Nokia launches its Android trio in India and it is banking on offline sales
Nokia, the iconic brand everyone born in the 90s remembers, is back with a bang. Nokia's trio of smartphones, which launched on 13 June in New Delhi, isn't going to bowl you over with their specifications. Neither are they going to tempt you with their super competitive pricing. Instead, Nokia's new smartphones have two very important factors going for it.
First, the Nokia 3 and Nokia 5 will be offline exclusive, a big USP in the Rs 10,000-15,000 price bracket. Smartphones in this price bracket are missing in the offline market. Second, all three smartphones are coming with near stock versions of Android and a commitment to monthly security updates - something most manufacturers don't do.
HMD Global, a Finnish company that owns the license to sell and manufacture smartphones under the Nokia brand name, has launched the Nokia 3, Nokia 5 and Nokia 6 in India. They are priced at Rs 9,499, Rs 12,899, and Rs 14,999 respectively. Nokia 3 will be available starting 16 June, while the Nokia 5 will be available come 7 July, and the Nokia 6 will retail a week later on 14 July.
While Nokia 3 and Nokia 5 are offline exclusives, the Nokia 6 is an Amazon exclusive. HMD Global said that they have 400 exclusive distributors and the devices will be available in more than 80,000 retail stores all across the country.
Furthermore, the company is pledging an after-sales service that is up to global standards. Nokia Mobile Care services centres will come up in over 300 cities, with pick-up and drop facilities in 100 of them. There will also be the web, chat, and call support available. Each and every one of the Nokia phones sold in the country (including the 3310) will be 'Made in India'.
The Nokia 3 is powered by a MediaTek chipset, something that is a no-go for most prospective smartphone buyers in India. The Nokia 5 & 6 come with an outdated Snapdragon 430 processor with a meagre 2GB and 3GB of RAM respectively. Xiaomi's Redmi 4, that launched last month, comes with a Snapdragon 435 processor. Even the older Redmi Note 4 from Xiaomi carries a Snapdragon 625 processor.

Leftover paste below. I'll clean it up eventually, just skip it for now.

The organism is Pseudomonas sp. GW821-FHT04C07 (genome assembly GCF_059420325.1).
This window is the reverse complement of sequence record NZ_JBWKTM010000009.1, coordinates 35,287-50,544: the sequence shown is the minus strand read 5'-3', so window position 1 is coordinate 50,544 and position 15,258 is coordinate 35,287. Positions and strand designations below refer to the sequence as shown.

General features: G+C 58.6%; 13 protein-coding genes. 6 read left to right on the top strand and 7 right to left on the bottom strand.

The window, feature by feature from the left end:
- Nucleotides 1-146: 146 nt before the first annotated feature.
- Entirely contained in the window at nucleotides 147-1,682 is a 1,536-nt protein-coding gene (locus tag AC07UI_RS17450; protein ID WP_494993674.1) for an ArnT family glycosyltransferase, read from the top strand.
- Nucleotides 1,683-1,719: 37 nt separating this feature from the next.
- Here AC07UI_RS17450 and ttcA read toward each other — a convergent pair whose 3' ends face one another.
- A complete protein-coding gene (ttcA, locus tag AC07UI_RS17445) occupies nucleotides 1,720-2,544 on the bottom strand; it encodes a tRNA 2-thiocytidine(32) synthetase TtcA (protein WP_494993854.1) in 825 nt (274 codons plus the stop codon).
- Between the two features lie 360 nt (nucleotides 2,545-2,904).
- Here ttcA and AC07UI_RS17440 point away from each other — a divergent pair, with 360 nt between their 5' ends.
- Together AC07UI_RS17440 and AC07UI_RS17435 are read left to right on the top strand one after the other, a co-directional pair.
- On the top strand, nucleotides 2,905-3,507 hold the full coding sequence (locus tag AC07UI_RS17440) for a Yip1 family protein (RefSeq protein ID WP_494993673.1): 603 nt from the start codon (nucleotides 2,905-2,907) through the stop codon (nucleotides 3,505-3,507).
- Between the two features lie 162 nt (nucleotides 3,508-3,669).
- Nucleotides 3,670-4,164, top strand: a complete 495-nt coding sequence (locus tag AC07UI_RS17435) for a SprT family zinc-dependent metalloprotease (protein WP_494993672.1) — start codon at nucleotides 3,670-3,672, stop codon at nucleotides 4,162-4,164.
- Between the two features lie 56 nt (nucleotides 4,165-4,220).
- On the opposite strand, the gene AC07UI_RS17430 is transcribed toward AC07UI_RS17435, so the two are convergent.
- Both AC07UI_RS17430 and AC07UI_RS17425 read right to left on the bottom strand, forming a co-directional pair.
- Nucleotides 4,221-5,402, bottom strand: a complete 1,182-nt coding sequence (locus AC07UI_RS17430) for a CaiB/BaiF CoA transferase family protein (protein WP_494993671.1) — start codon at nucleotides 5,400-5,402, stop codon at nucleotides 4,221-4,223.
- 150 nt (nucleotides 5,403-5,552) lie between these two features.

Each of the phones come with a fingerprint sensor. They all run the latest Android version, Android Nougat, and will be getting Android O faster than most other companies. They've also brought back the tune that everyone recognises in an instant.
What Nokia is banking upon is design, brand value, and better after-sales service. The design and looks of the smartphones, at least at first glance, is simply gorgeous. The phones look classy, they seem sturdy, and they have the very recognisable 'Nokia' logo on the back.
Nokia knows it's futile to compete with Chinese companies on price, as they have the manufacturing muscle that the Finnish company simply doesn't. Nokia also knows that it can sell its products, at least in the initial stage, purely on nostalgic value. Couple that with the promise of faster updates and a commitment to regularly releasing Android updates and suddenly the company actually stands a chance.
Nokia has got its old band back together (post the Microsoft Lumia downfall) and all signs point to it being a success. In the short term, Nokia has the one killer feature that others don't – nationwide offline availability. That alone should be enough to prop up its sales. Whether or not it can sustain itself, in the long run, is a question that only time can answer. An answer that will depend on whether Nokia remains as dependable, both in hardware and life expectancy, as it was in the golden era of the company.